6. Servers and infrastructure
Small businesses can change quickly, drastically, and frequently – so it’s not surprising that such organizations are increasingly leaving on-premise boxes in favor of Infrastructure-as-a-Service. Whether it’s to host an application, domain, or file/printing service, many small businesses quickly find themselves in need of a server. Then come the rigors of committing significant capital investment to procuring a server (which must be built to projected needs over a multi-year stretch), housing it in a proper environment (limited access, cooling, space, connectivity, power), and servicing it consistently via scheduled (and surprise) maintenance costs. Many small businesses would rather pay a predictable operating investment with less management responsibility and greater scalability – so they send their infrastructure to The Cloud.
The Infrastructure as a Service, or IaaS, market continues to boom, and small businesses can gain unique advantages with such deployments. Market leaders like Amazon, Google, IBM, and Microsoft are offering organizations of all sizes the ability to grab compute/storage resources on-demand and pay as-they-go. No long-term commitments to point-in-time technology or scale, no surprise maintenance costs, and no multi-layered backup requirements make IaaS increasingly attractive to small organizations who want to be agile and ready for whatever the market throws at them.
Like the capabilities and benefits of hosted infrastructure, Cloud workstations can provide small businesses with right-sized power, premium accessibility, and predictable spend. Desktop-as-a-Service hasn’t caught on (yet) like the server side of Cloud services, but we have a feeling that is bound to change. Why might a small business choose such a unique device strategy over traditional deployments? Two key reasons: ease-of-management and mobility.
Any small business leader with more than a few employees knows the headache that device lifecycle management can cause. Modern commercial workstations/notebooks are easily $1000+, with set-up and maintenance costs adding to the lifetime investment. These devices get abused, get lost/stolen, get damaged, have a plethora of failure points, and must be replaced every four-to-five years (if they last that long). DaaS provides predictable management and spend, while greatly reducing the risks presented in having all the workload reside on the physical device. Furthermore, new life is breathed into aged hardware with the DaaS approach. For example, that six-year old desktop that needs to be “put out to pasture” in a traditional model can now get several more years of ROI, and then be replaced with low-end hardware at half the cost of a business desktop.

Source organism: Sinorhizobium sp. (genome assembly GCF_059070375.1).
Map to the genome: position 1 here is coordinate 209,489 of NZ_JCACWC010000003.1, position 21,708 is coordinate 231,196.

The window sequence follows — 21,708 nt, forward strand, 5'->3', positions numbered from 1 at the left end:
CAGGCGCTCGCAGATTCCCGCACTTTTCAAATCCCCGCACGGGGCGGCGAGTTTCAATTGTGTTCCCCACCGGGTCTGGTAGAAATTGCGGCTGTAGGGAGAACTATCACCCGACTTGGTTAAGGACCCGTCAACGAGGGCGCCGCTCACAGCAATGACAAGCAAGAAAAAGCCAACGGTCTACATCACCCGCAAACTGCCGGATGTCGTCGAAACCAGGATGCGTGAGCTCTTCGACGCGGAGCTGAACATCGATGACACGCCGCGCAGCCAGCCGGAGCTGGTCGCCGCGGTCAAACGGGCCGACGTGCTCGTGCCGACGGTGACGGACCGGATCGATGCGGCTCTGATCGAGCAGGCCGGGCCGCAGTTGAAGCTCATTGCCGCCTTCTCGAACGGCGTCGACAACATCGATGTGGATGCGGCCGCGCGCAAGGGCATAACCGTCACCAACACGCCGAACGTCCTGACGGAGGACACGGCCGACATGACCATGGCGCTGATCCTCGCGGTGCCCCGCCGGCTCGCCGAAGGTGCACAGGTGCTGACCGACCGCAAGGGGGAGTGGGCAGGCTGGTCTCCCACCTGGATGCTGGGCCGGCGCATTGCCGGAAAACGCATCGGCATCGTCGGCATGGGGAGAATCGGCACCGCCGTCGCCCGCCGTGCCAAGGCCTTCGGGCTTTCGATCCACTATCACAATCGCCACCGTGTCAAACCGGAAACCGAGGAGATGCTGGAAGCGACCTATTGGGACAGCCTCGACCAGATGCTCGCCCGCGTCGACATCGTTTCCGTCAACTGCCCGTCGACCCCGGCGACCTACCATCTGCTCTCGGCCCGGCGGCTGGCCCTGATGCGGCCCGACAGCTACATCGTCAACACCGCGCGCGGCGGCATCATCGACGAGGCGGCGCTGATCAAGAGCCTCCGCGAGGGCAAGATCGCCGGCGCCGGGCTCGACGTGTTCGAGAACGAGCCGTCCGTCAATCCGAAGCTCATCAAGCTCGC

Secondy, DaaS is highly attractive for workforces who are mobile or remote. Whether it’s to support a field team or accommodate remote work, Cloud facilitates such productivity more easily than virtual private networks or other traditional access methods. Employees are increasingly expecting employers to provide arrangement for telecommuting; therefore, small businesses must leverage technologies like DaaS and bring-your-own-device (BYOD) to stay competitive in the recruiting industry.
8. Data backup and recovery
Finally, using The Cloud for data backup is a no-brainer. Many small organizations have been leveraging such technologies for years – at least at a file level. Information is money, so small businesses must assess their data management processes for single points-of-failure and other risks to mitigate the possibility of a disaster. According to FEMA, nearly 40% of small businesses don’t re-open following a disaster, partly due to poor practices of local-only data backups (or no backups at all). There are reliable, non-Cloud ways to keep off-site backups; however, they are often more expensive and tedious compared to Cloud-hosted options. There are deeper conversations for small businesses to have in terms of backup and disaster recovery, but Cloud is very likely to be a part of any related solution.
The future is cloudy and bright for small business
Cloud technologies have their own limitations and costs, but in general provide powerful and unique options for small businesses to assess and evaluate. Much like a target market or the general economy, the Cloud marketplace will continue to change, making it imperative for small businesses to continually assess their IT strategy and market needs. Many businesses are choosing the hybrid infrastructure path, so they can fit their technology deployments to the needs of their operations – not the other way around. In any case, the breadth of Cloud offerings for small business is exciting.